ING and LBBW have completed the syndication of their £400 million joint underwrite of the Salesforce Tower in the City of London, which closed in April, Real Estate Capital has learned.
Asian lenders, including Taiwanese banks, have bought slices of the loan, with ING and LBBW selling down more than £200 million to a total of eight lenders. The syndication includes six Asian banks which have not previously invested in the UK commercial real estate market.
Real Estate Capital understands that the new entrants to the market include three Taiwanese banks – Bank of Taiwan, Hua Nan Bank and Chang Hwa Bank – as well as Agricultural Bank of China, plus a Korean and a Japanese bank.
The line-up is completed by another Japanese bank which has previously invested in ING’s syndicated loans, thought to be Shinsei, as well as a German bank.
The original financing was one of the major commercial property loans to be written in the London market in the run-up to the UK’s referendum on EU membership, and efforts to syndicate the debt began before the June 23 vote.
Around £130 million of the commitments, understood to be from four banks, were secured before the referendum. “The transaction is arguably one of the few syndication exercises initiated before the UK Brexit referendum and completed after it,” ING and LBBW said in a statement.
The successful completion of the syndication shows that Asian banks remain keen to invest in debt held against prime London properties, despite the Brexit vote. It is understood that the absence from the market of some typical buyers of syndicated European property debt in the run-up to the referendum forced ING and LBBW to seek out new entrants to the sector in the aftermath of the vote.
The original financing was provided at a loan-to-value of just below 60 percent for five years, with £30 million amortisation. The financing was written to a consortium led by Heron International, which developed the building, originally known as the Heron Tower. The other owners of the 46-storey office tower, located at 110 Bishopsgate, include the State General Reserve of Oman and members of the Saudi royal family.
“The investors are pleased that the building has proved an attractive vehicle for a number of diverse lenders with its excellent location, build quality and tenant mix,” commented Heron CEO Gerald Ronson. “The initial loan was secured on competitive terms pre-Brexit and it is a testament to the building and the London market that the syndication has proceeded so smoothly post-Brexit.”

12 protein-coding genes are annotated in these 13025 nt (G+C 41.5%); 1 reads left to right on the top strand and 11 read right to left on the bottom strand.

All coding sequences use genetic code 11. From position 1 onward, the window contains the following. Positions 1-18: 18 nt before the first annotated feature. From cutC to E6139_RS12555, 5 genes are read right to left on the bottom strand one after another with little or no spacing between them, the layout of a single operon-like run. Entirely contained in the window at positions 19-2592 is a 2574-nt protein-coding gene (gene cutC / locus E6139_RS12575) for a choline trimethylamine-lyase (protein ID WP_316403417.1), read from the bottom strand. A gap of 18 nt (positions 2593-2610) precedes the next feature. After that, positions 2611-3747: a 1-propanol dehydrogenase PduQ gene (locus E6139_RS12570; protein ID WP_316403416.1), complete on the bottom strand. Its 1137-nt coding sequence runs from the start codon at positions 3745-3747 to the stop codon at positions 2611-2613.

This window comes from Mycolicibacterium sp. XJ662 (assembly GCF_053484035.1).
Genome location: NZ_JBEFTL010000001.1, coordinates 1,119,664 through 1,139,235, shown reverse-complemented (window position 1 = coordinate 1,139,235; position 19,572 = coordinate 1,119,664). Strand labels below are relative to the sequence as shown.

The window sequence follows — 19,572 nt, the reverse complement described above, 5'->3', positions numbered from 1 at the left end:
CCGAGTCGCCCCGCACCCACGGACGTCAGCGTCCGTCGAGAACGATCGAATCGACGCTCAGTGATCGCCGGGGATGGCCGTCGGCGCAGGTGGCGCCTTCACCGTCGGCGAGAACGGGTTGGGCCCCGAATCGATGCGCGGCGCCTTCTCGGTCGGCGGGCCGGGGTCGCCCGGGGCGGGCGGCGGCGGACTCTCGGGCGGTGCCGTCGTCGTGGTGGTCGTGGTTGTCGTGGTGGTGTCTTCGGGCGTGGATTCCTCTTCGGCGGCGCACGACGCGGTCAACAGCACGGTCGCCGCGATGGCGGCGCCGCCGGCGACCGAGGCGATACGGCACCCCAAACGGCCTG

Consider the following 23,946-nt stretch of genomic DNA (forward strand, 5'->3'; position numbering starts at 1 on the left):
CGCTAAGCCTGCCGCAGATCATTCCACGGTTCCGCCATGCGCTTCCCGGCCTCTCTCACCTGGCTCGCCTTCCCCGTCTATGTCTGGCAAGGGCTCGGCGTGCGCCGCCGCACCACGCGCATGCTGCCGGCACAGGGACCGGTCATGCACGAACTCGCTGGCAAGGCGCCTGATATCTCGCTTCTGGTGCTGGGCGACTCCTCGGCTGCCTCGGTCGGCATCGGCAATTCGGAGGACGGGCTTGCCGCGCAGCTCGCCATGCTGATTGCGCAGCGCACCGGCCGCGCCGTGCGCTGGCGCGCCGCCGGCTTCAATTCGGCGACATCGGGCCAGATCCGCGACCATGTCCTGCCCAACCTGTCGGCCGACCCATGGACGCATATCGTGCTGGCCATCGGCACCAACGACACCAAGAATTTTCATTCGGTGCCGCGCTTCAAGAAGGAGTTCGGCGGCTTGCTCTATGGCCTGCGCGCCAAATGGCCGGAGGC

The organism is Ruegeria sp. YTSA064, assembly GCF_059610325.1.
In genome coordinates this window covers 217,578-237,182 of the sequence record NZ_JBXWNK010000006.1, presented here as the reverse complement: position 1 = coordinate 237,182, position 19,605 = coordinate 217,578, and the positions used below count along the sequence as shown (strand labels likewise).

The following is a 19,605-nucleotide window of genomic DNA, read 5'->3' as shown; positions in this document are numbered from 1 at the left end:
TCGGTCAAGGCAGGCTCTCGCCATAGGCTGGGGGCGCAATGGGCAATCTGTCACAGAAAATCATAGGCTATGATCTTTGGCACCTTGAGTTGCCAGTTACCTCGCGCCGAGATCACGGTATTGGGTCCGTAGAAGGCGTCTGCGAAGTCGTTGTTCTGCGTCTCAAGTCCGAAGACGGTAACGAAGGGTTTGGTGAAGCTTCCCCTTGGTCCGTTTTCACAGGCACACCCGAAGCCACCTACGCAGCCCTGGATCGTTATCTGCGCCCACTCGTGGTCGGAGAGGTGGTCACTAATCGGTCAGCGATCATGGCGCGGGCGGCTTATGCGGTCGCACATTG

The Salesforce Tower was developed between 2008 and 2011, during the market downturn. However, it is now fully let, with software company Salesforce.com occupying ten floors and the remainder multi-let. A new lease signed in October with an existing tenant, trading company Trailstone, at a record level for the tower of £90 per square foot.
The development of the tower was initially financed with a £370 million development loan provided by a consortium of banks including Eurohypo, now Wells Fargo, back in 2008. In October 2013, Starwood Capital agreed a £288 million financing of the completed asset, with additional equity also provided by the owners. The ING and LBBW loan repaid Starwood’s facility.
“We are very pleased with the outcome, this is good news not only for us, but for the entire market as it proves that deals can still be done in spite of the result of the referendum,” said Jean-Maurice Elkouby, head of the ING Real Estate Finance syndication desk.
“The success of the syndication vindicated our market view,” added Andreas Kessler, head of real estate finance syndication at LBBW.
“In addition to European players, Asian players keep enlarging the liquidity pool available for the UK,” Kessler continued.
ING Real Estate Finance has closed 10 UK financing deals since the Brexit vote, according to managing director and head of UK real estate finance Peter McAnally, with 2016’s UK volumes expected to be in line with the previous year’s. Lending has been weighted towards the core office and retail sectors and eight of the 10 post-referendum deals were acquisition financings. Two of the deals have been, or are close to being syndicated.